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In the commercial and legal parlance of most countries, a general partnership (the basic form of partnership under common law), refers to an association of persons or an unincorporated company with the following major features:
- Created by agreement, proof of existence and estoppel.
- Formed by two or more persons
- The owners are all personally liable for any legal actions and debts the company may face, unless otherwise provided by law or in the agreement.
It is a partnership in which partners share equally in both responsibility and liability.
Partnerships have certain default characteristics relating to both (a) the relationship between the individual partners and (b) the relationship between the partnership and the outside world. The former can generally be overridden by agreement between the partners, whereas the latter generally cannot be overridden this way.
The assets of the business are owned on behalf of the other partners, and they are each personally liable, jointly and severally, for business debts, taxes or tortious liability. For example, if a partnership defaults on a payment to a creditor, the partners' personal assets are subject to attachment and liquidation to pay the creditor.
By default, profits are shared equally amongst the partners. However, a partnership agreement will almost invariably expressly provide for the manner in which profits and losses are to be shared.
Each general partner is deemed the agent of the partnership. Therefore, if that partner is apparently carrying on partnership business, all general partners can be held liable for his dealings with third persons.
By default a partnership will terminate upon the death, disability, or even withdrawal of any one partner. However, most partnership agreements provide for these types of events, with the share of the departed partner usually being purchased by the remaining partners in the partnership.
By default, each general partner has an equal right to participate in the management and control of the business. Disagreements in the ordinary course of partnership business are decided by a majority of the partners, and disagreements of extraordinary matters and amendments to the partnership agreement require the consent of all partners. However, in a partnership of any size the partnership agreement will provide for certain electees to manage the partnership along the lines of a company board.
Unless otherwise provided in the partnership agreement, no one can become a member of the partnership without the consent of all partners, though a partner may assign his share of the profits and losses and right to receive distributions ("transferable interest"). A partner's judgment creditor may obtain an order charging the partner's "transferable interest" to satisfy a judgment.
Separate legal personality
There has been considerable debate in most states as to whether a partnership should remain aggregate or be allowed to become a business entity with a separate continuing legal personality.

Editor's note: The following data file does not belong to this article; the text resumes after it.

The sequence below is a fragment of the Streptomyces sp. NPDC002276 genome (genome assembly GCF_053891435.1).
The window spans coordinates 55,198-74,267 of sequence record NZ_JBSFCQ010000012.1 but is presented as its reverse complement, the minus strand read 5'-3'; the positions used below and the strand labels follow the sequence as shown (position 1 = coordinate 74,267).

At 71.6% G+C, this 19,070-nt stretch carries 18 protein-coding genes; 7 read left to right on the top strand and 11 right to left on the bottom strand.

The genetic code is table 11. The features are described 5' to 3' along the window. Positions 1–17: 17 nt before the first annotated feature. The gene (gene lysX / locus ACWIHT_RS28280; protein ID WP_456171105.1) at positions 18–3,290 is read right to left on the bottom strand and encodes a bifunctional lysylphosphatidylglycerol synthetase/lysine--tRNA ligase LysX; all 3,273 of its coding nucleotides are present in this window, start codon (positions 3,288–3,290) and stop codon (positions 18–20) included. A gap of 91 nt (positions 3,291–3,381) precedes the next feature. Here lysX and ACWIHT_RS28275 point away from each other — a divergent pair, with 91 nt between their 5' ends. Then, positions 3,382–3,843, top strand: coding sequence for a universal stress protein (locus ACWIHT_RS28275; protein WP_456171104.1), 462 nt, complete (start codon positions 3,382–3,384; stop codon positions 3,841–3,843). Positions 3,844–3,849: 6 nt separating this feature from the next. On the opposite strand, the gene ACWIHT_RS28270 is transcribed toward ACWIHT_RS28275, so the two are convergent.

In the United States, section 201 of the Revised Uniform Partnership Act (RUPA) of 1997 provides that "A partnership is an entity distinct from its partners." This is one of the more significant departures of RUPA from the 1917 Uniform Partnership Act, which does not recognize separate legal personality for partnerships; however, the degree to which this theory was actually respected varied by jurisdiction and over time.
In England and Wales, a partnership does not have separate legal personality. Although the English & Welsh Law Commission in Report 283  proposed to amend the law to create separate personality for all general partnerships, the British government decided not to implement the proposals relating to general partnerships. The Limited Liability Partnerships Act 2000 confers separate personality on limited liability partnerships—separating them almost entirely from general partnerships and limited partnerships, despite the naming similarities. In Scotland partnerships do have some degree of legal personality.
While France, Luxembourg, Norway, the Czech Republic and Sweden also grant some degree of legal personality to business partnerships, other countries such as Belgium, Germany, Italy, Switzerland and Poland do not allow partnerships to acquire a separate legal personality, but permit partnerships the rights to sue and be sued, to hold property, and to postpone a creditor's lawsuit against the partners until he or she has exhausted all remedies against the partnership assets.
In December 2002 the Netherlands proposed to replace their general partnership, which does not have legal personality, with a public partnership which allows the partners to opt for legal personality.
Japanese law provides for Civil Code partnerships (組合 kumiai?), which have no legal personality, and Commercial Code partnership corporations (持分会社 mochibun kaisha?) which have full corporate personhood but otherwise function similarly to partnerships.
The two main consequences of allowing separate personality are that one partnership will be able to become a partner in another partnership in the same way that a registered company can, and a partnership will not be bound by the doctrine of ultra vires but will have unlimited legal capacity like any other natural person.
- Sullivan, arthur; Steven M. Sheffrin (2003). Economics: Principles in action. Upper Saddle River, New Jersey 07458: Pearson Prentice Hall. p. 190. ISBN 0-13-063085-3.
DeMott, Deborah A. “Transatlantic Perspectives on Partnership Law: Risk and Instability”, (2001) 26 Journal of Corporation Law. 879-895.